One of the recommended practices for configuring Domain Controllers is to use an answer file to promote the server from a domain-joined server to a Domain Controller.
Benefits of using an answer file
The benefit is using an answer file is that the file can be reused for multiple promotions. This way, Domain Controllers are configured identically, throughout the enterprise. Additionally, disaster recovery of Domain Controllers is facilitated by allowing delegated admins to promote Domain Controllers in times when Enterprise Admins are burdened heavily (which is often the case in this scenario).
Drawbacks of using an answer file
The big drawback, obviously, is in the way admins work with answer files. When admins get sloppy, answer files containing passwords may be left on promoted Domain Controllers, in file exchange locations, in documentation file shares and in SharePoint document libraries. Obviously, passwords should not be documented in clear text; they should be stored in one or more password vaults.
This best way to search for DCPromo answer files is with the following line of Windows PowerShell:
Get-ChildItem c:\ -Include *.txt,*.xml,*.config,*.conf,*.cfg,*.ini -File -Recurse -EA SilentlyContinue | Select-String -Pattern "SafeModeAdminPassword"
This line of Windows PowerShell looks for remnants from DCPromo answer files, which could potentially contain plaintext passwords. I recommend to run the above line of Windows PowerShell for every disk drive.
How DCPromo helps
Whenever you use dcpromo.exe, and specify an answer file, the tool clears the value for the SafeModeAdminPassword. This addresses the issue of lingering passwords for used answer files.
The SafeModeAdminPassword value is optional and can be used to specify the administrator password when the Domain Controller is in Directory Services Restore Mode (DSRM).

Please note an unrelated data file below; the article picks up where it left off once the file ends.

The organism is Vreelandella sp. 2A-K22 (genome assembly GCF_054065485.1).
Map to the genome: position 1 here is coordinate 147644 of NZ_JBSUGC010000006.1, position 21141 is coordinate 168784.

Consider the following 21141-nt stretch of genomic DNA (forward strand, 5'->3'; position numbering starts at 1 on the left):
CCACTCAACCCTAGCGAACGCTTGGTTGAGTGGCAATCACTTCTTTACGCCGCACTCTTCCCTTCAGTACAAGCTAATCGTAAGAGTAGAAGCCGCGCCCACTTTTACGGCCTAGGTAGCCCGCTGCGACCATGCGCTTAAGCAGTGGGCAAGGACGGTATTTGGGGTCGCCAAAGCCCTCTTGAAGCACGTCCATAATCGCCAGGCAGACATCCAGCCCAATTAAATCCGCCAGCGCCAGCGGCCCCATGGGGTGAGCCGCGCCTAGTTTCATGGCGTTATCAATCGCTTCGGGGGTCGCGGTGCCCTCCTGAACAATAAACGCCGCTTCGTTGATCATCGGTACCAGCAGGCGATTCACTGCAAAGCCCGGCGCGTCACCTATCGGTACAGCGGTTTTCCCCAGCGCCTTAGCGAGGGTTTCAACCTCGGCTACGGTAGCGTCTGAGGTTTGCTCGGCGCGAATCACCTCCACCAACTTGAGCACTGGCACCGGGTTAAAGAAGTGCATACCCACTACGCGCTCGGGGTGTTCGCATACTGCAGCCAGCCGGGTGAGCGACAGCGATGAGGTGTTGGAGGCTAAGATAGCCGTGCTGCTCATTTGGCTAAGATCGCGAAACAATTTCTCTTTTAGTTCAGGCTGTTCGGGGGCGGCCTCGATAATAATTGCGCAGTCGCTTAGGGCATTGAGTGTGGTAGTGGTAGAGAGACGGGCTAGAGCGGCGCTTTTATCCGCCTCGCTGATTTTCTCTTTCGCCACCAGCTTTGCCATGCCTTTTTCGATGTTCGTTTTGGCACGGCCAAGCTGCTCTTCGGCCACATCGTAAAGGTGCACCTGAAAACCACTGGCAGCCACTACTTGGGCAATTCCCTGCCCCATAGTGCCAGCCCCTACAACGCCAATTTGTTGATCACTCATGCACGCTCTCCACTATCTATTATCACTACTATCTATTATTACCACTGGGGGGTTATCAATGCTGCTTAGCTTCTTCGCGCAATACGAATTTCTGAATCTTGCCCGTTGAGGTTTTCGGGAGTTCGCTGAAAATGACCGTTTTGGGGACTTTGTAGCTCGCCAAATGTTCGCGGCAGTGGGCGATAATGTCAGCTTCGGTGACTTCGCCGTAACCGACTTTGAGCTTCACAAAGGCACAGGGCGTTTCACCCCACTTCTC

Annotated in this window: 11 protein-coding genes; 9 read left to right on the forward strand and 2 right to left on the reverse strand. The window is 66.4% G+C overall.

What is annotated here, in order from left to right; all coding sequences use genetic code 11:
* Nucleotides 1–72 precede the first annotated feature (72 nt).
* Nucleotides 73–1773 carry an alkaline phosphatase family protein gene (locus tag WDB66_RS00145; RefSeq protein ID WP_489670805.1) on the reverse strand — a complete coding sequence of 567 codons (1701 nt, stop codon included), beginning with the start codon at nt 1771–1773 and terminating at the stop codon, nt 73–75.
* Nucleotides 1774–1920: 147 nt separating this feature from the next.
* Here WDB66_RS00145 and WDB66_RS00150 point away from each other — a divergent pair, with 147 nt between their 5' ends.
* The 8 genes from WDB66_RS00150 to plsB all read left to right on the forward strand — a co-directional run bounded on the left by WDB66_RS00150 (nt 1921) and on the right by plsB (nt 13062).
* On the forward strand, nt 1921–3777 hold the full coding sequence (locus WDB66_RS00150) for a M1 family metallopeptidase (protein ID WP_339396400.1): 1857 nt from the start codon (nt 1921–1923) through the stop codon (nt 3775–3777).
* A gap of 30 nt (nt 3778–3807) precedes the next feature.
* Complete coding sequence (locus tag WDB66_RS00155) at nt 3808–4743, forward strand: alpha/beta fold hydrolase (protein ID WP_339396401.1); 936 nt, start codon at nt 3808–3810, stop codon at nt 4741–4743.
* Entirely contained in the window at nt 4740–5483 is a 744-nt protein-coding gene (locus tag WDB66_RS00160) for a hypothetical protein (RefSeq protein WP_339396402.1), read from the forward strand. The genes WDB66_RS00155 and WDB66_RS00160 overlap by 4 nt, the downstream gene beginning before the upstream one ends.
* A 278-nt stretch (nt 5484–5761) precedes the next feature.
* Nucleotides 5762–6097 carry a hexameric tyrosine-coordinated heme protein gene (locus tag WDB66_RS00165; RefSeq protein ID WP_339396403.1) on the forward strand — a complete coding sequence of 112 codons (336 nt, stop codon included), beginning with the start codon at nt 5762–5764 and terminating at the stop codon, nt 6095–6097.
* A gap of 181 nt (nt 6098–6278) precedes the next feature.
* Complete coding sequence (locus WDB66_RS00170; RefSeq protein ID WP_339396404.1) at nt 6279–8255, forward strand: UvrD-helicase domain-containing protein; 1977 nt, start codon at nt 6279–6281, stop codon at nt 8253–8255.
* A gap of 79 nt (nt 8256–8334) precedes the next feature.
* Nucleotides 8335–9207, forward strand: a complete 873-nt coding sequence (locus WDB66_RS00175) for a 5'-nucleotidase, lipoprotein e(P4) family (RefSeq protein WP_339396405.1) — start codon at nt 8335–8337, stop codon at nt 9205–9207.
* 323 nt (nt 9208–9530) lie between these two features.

When SafeModeAdminPassword is not specified, the password must be typed in on the console. This defeats the purpose of reusability of the answer file and the predictability of Domain Controller promotion.
The password should be changed after successful promotion and should be unique on all Domain Controllers throughout the enterprise for optimal information security.
However, in testing answer files, dcpromo.exe’s behavior can be slightly annoying, as it would clear the value for SafeModeAdminPassword even when promotion is unsuccessful. It is however, a perfect method to see if an answer files has been used, or not.
Scouring for passwords is one of the well-known privilege escalation techniques attackers use. dcpromo.exe helps by deleting values that may result in lingering passwords.
When you use Windows PowerShell to promote a Domain Controller, make sure the line of Windows PowerShell is correctly documented, when it includes passwords…
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